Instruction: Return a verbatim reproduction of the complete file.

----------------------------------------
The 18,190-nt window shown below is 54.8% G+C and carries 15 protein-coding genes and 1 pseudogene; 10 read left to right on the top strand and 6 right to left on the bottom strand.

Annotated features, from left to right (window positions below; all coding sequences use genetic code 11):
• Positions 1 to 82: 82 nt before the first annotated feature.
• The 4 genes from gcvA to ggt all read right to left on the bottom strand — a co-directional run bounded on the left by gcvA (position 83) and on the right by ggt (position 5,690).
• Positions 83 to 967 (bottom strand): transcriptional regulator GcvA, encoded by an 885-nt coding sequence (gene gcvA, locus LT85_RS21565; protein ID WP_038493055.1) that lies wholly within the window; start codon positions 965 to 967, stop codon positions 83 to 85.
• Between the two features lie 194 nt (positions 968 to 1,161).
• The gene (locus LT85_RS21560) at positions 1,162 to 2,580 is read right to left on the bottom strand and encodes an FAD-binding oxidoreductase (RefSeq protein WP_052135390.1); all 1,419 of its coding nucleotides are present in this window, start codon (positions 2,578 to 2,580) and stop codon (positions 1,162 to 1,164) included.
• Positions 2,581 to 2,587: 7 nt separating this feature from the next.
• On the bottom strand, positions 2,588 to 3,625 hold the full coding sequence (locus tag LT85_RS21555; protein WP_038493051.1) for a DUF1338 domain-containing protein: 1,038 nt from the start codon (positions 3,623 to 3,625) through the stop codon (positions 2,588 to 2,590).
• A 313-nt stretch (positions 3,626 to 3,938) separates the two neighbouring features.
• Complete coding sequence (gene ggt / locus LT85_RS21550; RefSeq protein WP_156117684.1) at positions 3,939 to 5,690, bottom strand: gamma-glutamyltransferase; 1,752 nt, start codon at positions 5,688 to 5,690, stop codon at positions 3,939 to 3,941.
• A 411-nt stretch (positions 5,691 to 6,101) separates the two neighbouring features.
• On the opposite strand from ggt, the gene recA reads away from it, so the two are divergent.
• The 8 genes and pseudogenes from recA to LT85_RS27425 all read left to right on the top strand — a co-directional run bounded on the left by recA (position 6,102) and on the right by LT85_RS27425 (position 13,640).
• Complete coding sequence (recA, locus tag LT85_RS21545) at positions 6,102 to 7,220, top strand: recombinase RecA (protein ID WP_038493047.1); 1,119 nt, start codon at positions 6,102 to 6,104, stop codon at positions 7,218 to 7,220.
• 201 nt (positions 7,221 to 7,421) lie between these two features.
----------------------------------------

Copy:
The 18,190-nt window shown below is 54.8% G+C and carries 15 protein-coding genes and 1 pseudogene; 10 read left to right on the top strand and 6 right to left on the bottom strand.

Annotated features, from left to right (window positions below; all coding sequences use genetic code 11):
• Positions 1 to 82: 82 nt before the first annotated feature.
• The 4 genes from gcvA to ggt all read right to left on the bottom strand — a co-directional run bounded on the left by gcvA (position 83) and on the right by ggt (position 5,690).
• Positions 83 to 967 (bottom strand): transcriptional regulator GcvA, encoded by an 885-nt coding sequence (gene gcvA, locus LT85_RS21565; protein ID WP_038493055.1) that lies wholly within the window; start codon positions 965 to 967, stop codon positions 83 to 85.
• Between the two features lie 194 nt (positions 968 to 1,161).
• The gene (locus LT85_RS21560) at positions 1,162 to 2,580 is read right to left on the bottom strand and encodes an FAD-binding oxidoreductase (RefSeq protein WP_052135390.1); all 1,419 of its coding nucleotides are present in this window, start codon (positions 2,578 to 2,580) and stop codon (positions 1,162 to 1,164) included.
• Positions 2,581 to 2,587: 7 nt separating this feature from the next.
• On the bottom strand, positions 2,588 to 3,625 hold the full coding sequence (locus tag LT85_RS21555; protein WP_038493051.1) for a DUF1338 domain-containing protein: 1,038 nt from the start codon (positions 3,623 to 3,625) through the stop codon (positions 2,588 to 2,590).
• A 313-nt stretch (positions 3,626 to 3,938) separates the two neighbouring features.
• Complete coding sequence (gene ggt / locus LT85_RS21550; RefSeq protein WP_156117684.1) at positions 3,939 to 5,690, bottom strand: gamma-glutamyltransferase; 1,752 nt, start codon at positions 5,688 to 5,690, stop codon at positions 3,939 to 3,941.
• A 411-nt stretch (positions 5,691 to 6,101) separates the two neighbouring features.
• On the opposite strand from ggt, the gene recA reads away from it, so the two are divergent.
• The 8 genes and pseudogenes from recA to LT85_RS27425 all read left to right on the top strand — a co-directional run bounded on the left by recA (position 6,102) and on the right by LT85_RS27425 (position 13,640).
• Complete coding sequence (recA, locus tag LT85_RS21545) at positions 6,102 to 7,220, top strand: recombinase RecA (protein ID WP_038493047.1); 1,119 nt, start codon at positions 6,102 to 6,104, stop codon at positions 7,218 to 7,220.
• 201 nt (positions 7,221 to 7,421) lie between these two features.